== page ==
The National Retail Federation has asked the FTC to investigate the Payment Card Industry (PCI) Security Standards Council on the grounds that credit card companies “unfairly leverage their brands.” The NRF further alleges that the market power exerted by the credit card companies — Visa, MasterCard, American Express, Discover and JCB — carry obvious antitrust concerns.
A little over two months ago, the FTC issued orders to nine card firms to provide information on how exactly retailers’ compliance with PCI standards is measured in regards to PIC Data Security Standards.
In response, the PCI council has noted that the NRF’s letter is full of “unfounded assertions.” PCI also affirms that it “has an ongoing and productive dialog with the FTC and looks forward to discussing the NRF’s letter with them.”
This latest front is yet a new one in the ongoing war between retailers and card companies over the new EMV standard and whether or not PIN should be used as opposed to signature-based verification methods that are currently the norm.
“Using secure software and making sure that the software is installed and maintained correctly is a critical part of protecting payments,” PCI Security Standards Council General Manager Stephen Orfei said in a statement last month about the new version of its data security standard for payment software, known as PCI DSS.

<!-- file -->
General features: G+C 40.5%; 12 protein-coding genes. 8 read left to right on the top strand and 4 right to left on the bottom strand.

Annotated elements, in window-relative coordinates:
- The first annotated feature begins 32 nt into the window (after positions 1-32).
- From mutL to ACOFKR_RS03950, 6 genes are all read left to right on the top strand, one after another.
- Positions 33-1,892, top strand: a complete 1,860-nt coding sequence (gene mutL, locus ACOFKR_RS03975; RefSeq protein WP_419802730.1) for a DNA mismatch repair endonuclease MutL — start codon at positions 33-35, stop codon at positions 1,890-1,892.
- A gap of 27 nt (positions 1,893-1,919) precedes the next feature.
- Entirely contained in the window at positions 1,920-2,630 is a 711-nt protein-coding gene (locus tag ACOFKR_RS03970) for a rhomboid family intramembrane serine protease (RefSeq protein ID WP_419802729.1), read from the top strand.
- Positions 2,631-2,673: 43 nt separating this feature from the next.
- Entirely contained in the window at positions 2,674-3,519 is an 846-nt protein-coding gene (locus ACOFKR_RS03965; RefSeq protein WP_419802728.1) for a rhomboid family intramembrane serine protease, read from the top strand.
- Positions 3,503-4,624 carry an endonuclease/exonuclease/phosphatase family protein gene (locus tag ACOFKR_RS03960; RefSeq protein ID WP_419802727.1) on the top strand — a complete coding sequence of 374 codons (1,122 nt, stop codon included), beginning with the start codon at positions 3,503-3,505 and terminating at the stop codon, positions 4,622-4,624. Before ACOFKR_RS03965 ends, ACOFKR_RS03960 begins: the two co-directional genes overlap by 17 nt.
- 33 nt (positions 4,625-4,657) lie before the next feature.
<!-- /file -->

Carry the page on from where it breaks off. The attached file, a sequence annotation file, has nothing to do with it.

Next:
PCI further requires that retailers and business that process over 1 million annual card transactions must be audited to make sure their practices are in line with current security standards. The NRF contends the requirement that they work with credit card companies “exhausts” funds and resources that retailers might otherwise use to invest in data security. The NRF further notes that the government ought to find a new method by which to benchmark data security. Its preferred solution involves working with what it terms “legitimate U.S. standard setting bodies” like the American National Standards Institute.
“We urge the FTC not to rely on PCI DSS for any purpose, particularly not as an example of industry best practices nor as a benchmark in determining what may constitute responsible data security standards in the payment system or any other sector,” NRF Senior Vice President and General Counsel Mallory Duncan said in the letter to the FTC. “Notably, PCI fails to satisfy any of the principles adopted by the federal government for voluntary standard-setting organizations that are intended to promote sound, fair standards and avoid the competition problems that can be inherent in a standard-setting process that is not carefully constructed.”